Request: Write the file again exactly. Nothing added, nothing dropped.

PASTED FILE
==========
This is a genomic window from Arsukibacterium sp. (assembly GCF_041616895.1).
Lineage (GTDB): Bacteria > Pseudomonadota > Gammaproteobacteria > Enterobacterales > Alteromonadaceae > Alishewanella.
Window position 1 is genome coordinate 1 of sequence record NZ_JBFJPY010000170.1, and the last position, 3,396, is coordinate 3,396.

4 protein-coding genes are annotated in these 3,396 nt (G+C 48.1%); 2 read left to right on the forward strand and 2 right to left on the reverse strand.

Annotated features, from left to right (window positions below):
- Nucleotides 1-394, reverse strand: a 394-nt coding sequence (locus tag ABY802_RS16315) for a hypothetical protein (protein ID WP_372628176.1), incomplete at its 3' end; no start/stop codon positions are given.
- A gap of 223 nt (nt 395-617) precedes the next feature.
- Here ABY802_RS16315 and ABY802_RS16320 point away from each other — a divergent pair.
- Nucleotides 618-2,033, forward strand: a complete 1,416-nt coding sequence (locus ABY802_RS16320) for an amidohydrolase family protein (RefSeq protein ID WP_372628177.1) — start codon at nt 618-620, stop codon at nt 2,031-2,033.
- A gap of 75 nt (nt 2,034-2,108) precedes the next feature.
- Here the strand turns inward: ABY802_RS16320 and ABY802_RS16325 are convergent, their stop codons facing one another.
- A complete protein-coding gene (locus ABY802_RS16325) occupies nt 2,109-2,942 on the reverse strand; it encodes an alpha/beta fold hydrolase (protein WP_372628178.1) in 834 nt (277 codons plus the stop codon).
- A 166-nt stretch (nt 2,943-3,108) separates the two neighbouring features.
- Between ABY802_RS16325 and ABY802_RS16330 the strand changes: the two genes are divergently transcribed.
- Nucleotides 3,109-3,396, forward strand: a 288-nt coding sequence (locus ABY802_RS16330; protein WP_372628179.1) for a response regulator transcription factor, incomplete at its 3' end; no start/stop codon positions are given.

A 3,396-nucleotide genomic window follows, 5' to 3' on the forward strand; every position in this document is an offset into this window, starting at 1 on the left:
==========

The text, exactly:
This is a genomic window from Arsukibacterium sp. (assembly GCF_041616895.1).
Lineage (GTDB): Bacteria > Pseudomonadota > Gammaproteobacteria > Enterobacterales > Alteromonadaceae > Alishewanella.
Window position 1 is genome coordinate 1 of sequence record NZ_JBFJPY010000170.1, and the last position, 3,396, is coordinate 3,396.

4 protein-coding genes are annotated in these 3,396 nt (G+C 48.1%); 2 read left to right on the forward strand and 2 right to left on the reverse strand.

Annotated features, from left to right (window positions below):
- Nucleotides 1-394, reverse strand: a 394-nt coding sequence (locus tag ABY802_RS16315) for a hypothetical protein (protein ID WP_372628176.1), incomplete at its 3' end; no start/stop codon positions are given.
- A gap of 223 nt (nt 395-617) precedes the next feature.
- Here ABY802_RS16315 and ABY802_RS16320 point away from each other — a divergent pair.
- Nucleotides 618-2,033, forward strand: a complete 1,416-nt coding sequence (locus ABY802_RS16320) for an amidohydrolase family protein (RefSeq protein ID WP_372628177.1) — start codon at nt 618-620, stop codon at nt 2,031-2,033.
- A gap of 75 nt (nt 2,034-2,108) precedes the next feature.
- Here the strand turns inward: ABY802_RS16320 and ABY802_RS16325 are convergent, their stop codons facing one another.
- A complete protein-coding gene (locus ABY802_RS16325) occupies nt 2,109-2,942 on the reverse strand; it encodes an alpha/beta fold hydrolase (protein WP_372628178.1) in 834 nt (277 codons plus the stop codon).
- A 166-nt stretch (nt 2,943-3,108) separates the two neighbouring features.
- Between ABY802_RS16325 and ABY802_RS16330 the strand changes: the two genes are divergently transcribed.
- Nucleotides 3,109-3,396, forward strand: a 288-nt coding sequence (locus ABY802_RS16330; protein WP_372628179.1) for a response regulator transcription factor, incomplete at its 3' end; no start/stop codon positions are given.

A 3,396-nucleotide genomic window follows, 5' to 3' on the forward strand; every position in this document is an offset into this window, starting at 1 on the left: